Disney In Concert is coming to the Oprheum this weekend: An inside look with Iren Zombor

Irene on chair with cello  cropped resized
Iren Zombor, Assistant Principal cello from the Memphis Symphony Orchestra

Ed. Note: In an on-going effort to spotlight local shows and events that will interest teens (some of Baewatch’s biggest readers), I will be writing reviews and features for the Orpehum’s Broadway season throughout the year. You all should know I love anything dramatic and sometimes outrageous. Enjoy a break from your smartphones and let me know if there’s anything else you would like to see me review! Check “The Orpehum” tag for more reviews! 

This weekend at in Memphis, for two nights only, you can witness Disney In Concert: a unique collaboration between The Orpheum Theatre and The Memphis Symphony Orchestra. Disney In Concert will feature many of Disney’s best known songs through live performances and clips from classic Disney films.

Disney in Concert offers the music that audiences know and love presented in a whole new way,” explains Roland Valliere, President and CEO of the Memphis Symphony Orchestra.  “If you’ve been attending our concerts since the beginning, this is the show for you.  If you’ve never been to the Symphony before, this is the show for you.”.

Iren Zombor, Assistant Principal cello from the Memphis Symphony Orchestra, is confident that audiences will walk away from the show with a new interest in classical music–even if they weren’t aware that they’ve always enjoyed it. “People often forget that they listen to classical music on a regular basis when they go to the movies, go see a show at the Orpheum and so on,” she says. “They enjoy it, take it for granted and than decide that classical music is too high brow! What a silly idea. By offering this live concert to the Memphis audience which will most likely be mainly made up of families, we will entertain them and educate them by opening their eyes to what a treasure live classical music is to their community. I hope they will keep coming back for more.”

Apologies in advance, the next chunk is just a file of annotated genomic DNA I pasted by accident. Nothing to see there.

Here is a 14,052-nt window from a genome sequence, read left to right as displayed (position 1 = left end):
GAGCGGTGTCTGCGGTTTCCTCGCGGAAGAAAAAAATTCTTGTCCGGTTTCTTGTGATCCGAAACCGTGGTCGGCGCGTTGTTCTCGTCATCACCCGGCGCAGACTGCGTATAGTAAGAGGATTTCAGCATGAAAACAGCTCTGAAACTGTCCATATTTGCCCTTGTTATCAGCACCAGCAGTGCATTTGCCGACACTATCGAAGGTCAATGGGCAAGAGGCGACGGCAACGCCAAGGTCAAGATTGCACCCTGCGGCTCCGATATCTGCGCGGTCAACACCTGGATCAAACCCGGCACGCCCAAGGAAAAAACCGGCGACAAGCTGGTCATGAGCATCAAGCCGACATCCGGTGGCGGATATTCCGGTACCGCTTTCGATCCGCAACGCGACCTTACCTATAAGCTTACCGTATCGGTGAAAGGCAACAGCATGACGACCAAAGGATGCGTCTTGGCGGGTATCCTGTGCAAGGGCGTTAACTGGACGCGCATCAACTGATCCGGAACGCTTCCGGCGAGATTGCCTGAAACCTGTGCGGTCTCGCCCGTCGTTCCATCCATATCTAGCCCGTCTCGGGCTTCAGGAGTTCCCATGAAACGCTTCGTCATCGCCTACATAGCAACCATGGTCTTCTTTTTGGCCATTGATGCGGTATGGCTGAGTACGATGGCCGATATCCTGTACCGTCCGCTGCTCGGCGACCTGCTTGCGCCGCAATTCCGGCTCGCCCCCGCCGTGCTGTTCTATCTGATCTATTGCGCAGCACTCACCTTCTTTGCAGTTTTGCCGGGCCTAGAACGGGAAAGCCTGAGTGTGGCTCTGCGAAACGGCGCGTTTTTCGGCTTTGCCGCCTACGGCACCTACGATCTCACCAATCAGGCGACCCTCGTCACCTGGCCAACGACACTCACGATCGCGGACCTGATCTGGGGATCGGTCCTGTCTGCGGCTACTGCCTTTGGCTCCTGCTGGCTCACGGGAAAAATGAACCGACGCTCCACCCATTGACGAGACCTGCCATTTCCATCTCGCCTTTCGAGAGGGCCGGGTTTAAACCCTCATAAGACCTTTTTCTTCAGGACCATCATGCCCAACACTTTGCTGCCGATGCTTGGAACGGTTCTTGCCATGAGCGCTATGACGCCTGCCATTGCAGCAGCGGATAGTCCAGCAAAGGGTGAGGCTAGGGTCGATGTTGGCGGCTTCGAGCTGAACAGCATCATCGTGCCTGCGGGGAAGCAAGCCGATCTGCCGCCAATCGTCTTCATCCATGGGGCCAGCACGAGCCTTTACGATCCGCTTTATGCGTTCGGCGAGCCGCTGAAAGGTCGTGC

"I think we all need to reach out and help each other. That's how we swim and not sink," Zombor says.
“I think we all need to reach out and help each other. That’s how we swim and not sink,” Zombor says.

The most personal way the Symphony will be reaching out to audiences this weekend is by hosting an Instrument Petting Zoo through Amro Music Sunday March 29th, right before the show’s matinee performance.  “The ‘Instrument Petting Zoo’ is a gateway to a lifelong appreciation of music,” says Erin Kaste, Personnel Manager for the Symphony. “We’ve noticed that when children have a chance to experiment with the music, to explore the notes, to feel an instrument in their hands, they just start to get it.  They know they’re learning in a way that lets them participate creatively, and they can’t get enough.” And if trying out an instrument isn’t your thing, the performances will surely be a spectacle for you.